Furthermore, here it is also important to note that the “sequencing fallacy” affects more than just narratives. It is very prevalent in the intervention process in the form of the ubiquitous “following directions” goal/s. Many clinicians readily create this goal for their clients due to their belief that it will result in functional therapeutic language gains. However, when one really begins to deconstruct this goal, one will realize that it involves a number of discrete abilities including: memory, attention, concept knowledge, inferencing, etc.  Consequently, targeting the above goal will not result in any functional gains for the students (their memory abilities will not magically improve as a result of it). Instead, targeting specific language and conceptual goals  (e.g., answering questions, producing complex sentences, etc.) and increasing the students’ overall listening comprehension and verbal expression will result in improvements in the areas of attention, memory, and processing, including their ability to follow complex directions.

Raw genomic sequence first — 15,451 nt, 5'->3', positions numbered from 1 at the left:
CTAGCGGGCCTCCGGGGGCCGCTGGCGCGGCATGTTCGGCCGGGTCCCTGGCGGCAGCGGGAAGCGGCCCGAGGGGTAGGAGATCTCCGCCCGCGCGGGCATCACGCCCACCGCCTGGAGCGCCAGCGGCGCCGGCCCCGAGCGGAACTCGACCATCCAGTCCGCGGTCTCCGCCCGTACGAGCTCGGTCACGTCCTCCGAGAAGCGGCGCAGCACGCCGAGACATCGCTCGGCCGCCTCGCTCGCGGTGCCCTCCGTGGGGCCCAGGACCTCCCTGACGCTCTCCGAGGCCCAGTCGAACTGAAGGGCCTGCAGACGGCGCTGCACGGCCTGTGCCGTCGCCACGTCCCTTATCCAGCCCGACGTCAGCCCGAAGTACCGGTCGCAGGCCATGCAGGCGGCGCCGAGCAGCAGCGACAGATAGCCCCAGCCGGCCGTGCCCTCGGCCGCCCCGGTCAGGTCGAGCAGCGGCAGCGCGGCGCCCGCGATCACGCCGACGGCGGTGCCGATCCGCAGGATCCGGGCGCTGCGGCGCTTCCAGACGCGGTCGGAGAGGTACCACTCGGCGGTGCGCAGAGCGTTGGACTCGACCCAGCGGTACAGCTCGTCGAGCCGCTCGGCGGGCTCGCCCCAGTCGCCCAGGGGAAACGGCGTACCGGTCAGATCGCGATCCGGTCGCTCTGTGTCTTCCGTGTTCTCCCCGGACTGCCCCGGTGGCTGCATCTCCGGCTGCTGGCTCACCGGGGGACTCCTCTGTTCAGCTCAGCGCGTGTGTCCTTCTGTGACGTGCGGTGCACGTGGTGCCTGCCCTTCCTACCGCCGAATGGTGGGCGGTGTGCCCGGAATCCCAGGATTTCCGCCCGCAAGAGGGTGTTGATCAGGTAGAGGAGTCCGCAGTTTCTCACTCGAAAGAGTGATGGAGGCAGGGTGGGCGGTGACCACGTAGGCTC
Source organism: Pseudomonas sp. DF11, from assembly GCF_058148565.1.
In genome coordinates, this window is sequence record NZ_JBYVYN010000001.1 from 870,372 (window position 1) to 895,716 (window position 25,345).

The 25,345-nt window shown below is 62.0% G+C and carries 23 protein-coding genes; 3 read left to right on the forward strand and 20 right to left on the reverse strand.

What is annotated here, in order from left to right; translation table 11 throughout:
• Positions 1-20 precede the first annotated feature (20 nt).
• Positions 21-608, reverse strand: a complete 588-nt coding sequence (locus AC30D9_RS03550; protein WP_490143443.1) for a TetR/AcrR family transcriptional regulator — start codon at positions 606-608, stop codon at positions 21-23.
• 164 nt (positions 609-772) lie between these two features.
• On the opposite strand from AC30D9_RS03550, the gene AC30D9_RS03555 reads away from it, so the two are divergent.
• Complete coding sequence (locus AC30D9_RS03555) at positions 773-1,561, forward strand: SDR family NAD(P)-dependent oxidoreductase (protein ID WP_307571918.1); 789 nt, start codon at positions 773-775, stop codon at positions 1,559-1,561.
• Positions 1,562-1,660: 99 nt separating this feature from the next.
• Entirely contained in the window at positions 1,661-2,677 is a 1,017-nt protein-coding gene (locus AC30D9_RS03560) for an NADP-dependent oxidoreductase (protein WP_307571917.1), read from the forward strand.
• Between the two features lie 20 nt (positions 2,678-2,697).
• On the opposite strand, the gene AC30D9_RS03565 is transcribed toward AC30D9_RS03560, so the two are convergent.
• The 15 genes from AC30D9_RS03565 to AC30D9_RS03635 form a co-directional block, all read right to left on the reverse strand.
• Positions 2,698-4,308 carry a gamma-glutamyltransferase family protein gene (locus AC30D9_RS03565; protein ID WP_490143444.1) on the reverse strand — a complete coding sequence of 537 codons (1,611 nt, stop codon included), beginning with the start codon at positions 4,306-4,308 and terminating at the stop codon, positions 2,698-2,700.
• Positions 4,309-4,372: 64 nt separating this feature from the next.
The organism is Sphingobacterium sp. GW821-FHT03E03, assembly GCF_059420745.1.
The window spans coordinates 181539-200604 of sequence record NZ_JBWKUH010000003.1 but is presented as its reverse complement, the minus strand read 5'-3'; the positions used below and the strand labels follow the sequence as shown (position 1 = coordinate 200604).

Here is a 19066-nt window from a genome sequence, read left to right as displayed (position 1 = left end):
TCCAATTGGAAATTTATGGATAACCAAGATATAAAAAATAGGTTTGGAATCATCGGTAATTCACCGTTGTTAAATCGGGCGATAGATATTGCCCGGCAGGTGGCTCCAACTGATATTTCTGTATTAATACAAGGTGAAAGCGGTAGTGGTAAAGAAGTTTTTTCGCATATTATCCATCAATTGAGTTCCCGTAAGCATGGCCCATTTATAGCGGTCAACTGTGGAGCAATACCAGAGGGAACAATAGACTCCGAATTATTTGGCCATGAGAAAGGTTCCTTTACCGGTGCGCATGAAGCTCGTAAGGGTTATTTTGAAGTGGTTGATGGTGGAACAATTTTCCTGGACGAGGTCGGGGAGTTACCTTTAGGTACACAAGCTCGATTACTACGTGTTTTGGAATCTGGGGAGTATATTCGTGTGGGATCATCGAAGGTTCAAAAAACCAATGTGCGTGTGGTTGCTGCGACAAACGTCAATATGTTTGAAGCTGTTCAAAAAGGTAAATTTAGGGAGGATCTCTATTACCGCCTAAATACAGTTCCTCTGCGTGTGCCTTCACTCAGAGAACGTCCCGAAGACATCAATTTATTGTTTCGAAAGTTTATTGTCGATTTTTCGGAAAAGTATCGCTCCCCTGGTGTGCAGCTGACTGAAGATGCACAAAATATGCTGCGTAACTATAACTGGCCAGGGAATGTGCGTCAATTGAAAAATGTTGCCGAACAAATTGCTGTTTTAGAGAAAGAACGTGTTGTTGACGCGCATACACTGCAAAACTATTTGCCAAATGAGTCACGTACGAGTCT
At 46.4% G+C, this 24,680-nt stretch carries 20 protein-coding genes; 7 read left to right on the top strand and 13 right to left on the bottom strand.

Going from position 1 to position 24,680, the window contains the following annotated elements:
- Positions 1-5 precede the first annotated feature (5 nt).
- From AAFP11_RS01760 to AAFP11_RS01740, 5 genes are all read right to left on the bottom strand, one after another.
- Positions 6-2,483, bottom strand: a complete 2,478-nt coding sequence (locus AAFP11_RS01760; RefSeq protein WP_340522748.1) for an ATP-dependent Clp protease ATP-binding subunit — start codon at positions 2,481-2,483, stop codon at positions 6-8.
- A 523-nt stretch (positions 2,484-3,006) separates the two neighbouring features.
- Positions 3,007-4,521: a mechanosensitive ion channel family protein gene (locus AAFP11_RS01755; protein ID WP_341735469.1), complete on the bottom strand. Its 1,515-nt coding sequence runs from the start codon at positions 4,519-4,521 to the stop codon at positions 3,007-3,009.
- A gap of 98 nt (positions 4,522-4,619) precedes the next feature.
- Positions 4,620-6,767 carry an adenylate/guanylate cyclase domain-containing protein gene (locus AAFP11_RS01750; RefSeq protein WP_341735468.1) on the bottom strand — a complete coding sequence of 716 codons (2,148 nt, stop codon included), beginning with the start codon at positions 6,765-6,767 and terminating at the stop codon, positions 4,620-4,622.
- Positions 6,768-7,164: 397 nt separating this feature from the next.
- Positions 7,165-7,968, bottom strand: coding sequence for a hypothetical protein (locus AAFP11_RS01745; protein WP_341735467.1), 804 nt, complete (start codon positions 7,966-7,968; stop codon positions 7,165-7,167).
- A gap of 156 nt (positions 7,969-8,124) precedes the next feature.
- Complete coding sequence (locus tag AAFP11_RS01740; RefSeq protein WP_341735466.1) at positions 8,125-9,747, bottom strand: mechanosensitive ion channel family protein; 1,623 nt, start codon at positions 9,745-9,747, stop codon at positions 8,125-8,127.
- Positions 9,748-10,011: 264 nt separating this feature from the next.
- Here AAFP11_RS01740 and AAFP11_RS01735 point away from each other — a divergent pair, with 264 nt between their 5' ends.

There you have it! Ten practical suggestions from Dr. Kamhi ready for immediate implementation! And for more information, I highly recommend reading the other articles in the same clinical forum, all of which possess highly practical and relevant ideas for therapeutic implementation. They include:

References:

Kamhi, A. (2014). Improving clinical practices for children with language and learning disorders.  Language, Speech, and Hearing Services in Schools, 45(2), 92-103

Helpful Social Media Resources:

SLPs for Evidence-Based Practice

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App Review and Giveaway: Listening Power Preschool HD by Hamaguchi

image1Today, I am very excited to review the Listening Power Preschool HD recently released by Hamaguchi for children ~3.5 + years of age  with a focus on improving language processing and listening comprehension.